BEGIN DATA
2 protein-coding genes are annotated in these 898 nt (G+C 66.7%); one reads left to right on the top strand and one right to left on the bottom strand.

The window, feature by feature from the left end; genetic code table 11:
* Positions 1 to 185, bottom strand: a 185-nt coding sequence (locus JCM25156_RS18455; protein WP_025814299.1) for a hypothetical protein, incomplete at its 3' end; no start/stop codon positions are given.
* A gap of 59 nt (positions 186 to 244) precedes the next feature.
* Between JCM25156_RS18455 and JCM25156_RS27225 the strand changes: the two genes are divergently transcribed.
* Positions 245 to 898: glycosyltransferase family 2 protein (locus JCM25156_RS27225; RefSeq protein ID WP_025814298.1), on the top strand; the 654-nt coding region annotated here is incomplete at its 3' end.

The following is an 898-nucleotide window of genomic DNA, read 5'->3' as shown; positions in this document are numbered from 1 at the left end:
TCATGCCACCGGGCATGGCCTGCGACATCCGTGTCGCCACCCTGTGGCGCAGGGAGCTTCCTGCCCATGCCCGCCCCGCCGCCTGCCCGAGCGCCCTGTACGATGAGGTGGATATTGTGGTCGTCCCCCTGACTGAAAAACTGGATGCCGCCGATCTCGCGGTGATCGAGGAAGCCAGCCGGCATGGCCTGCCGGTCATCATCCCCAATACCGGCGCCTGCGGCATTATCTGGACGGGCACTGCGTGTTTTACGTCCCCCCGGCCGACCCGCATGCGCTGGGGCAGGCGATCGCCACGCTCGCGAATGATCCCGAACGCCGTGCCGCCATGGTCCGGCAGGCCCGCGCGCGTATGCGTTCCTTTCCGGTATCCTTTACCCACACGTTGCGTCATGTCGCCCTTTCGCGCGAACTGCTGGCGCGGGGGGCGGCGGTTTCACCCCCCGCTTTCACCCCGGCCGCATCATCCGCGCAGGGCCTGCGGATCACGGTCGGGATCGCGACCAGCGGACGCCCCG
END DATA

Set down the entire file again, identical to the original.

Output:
2 protein-coding genes are annotated in these 898 nt (G+C 66.7%); one reads left to right on the top strand and one right to left on the bottom strand.

The window, feature by feature from the left end; genetic code table 11:
* Positions 1 to 185, bottom strand: a 185-nt coding sequence (locus JCM25156_RS18455; protein WP_025814299.1) for a hypothetical protein, incomplete at its 3' end; no start/stop codon positions are given.
* A gap of 59 nt (positions 186 to 244) precedes the next feature.
* Between JCM25156_RS18455 and JCM25156_RS27225 the strand changes: the two genes are divergently transcribed.
* Positions 245 to 898: glycosyltransferase family 2 protein (locus JCM25156_RS27225; RefSeq protein ID WP_025814298.1), on the top strand; the 654-nt coding region annotated here is incomplete at its 3' end.

The following is an 898-nucleotide window of genomic DNA, read 5'->3' as shown; positions in this document are numbered from 1 at the left end:
TCATGCCACCGGGCATGGCCTGCGACATCCGTGTCGCCACCCTGTGGCGCAGGGAGCTTCCTGCCCATGCCCGCCCCGCCGCCTGCCCGAGCGCCCTGTACGATGAGGTGGATATTGTGGTCGTCCCCCTGACTGAAAAACTGGATGCCGCCGATCTCGCGGTGATCGAGGAAGCCAGCCGGCATGGCCTGCCGGTCATCATCCCCAATACCGGCGCCTGCGGCATTATCTGGACGGGCACTGCGTGTTTTACGTCCCCCCGGCCGACCCGCATGCGCTGGGGCAGGCGATCGCCACGCTCGCGAATGATCCCGAACGCCGTGCCGCCATGGTCCGGCAGGCCCGCGCGCGTATGCGTTCCTTTCCGGTATCCTTTACCCACACGTTGCGTCATGTCGCCCTTTCGCGCGAACTGCTGGCGCGGGGGGCGGCGGTTTCACCCCCCGCTTTCACCCCGGCCGCATCATCCGCGCAGGGCCTGCGGATCACGGTCGGGATCGCGACCAGCGGACGCCCCG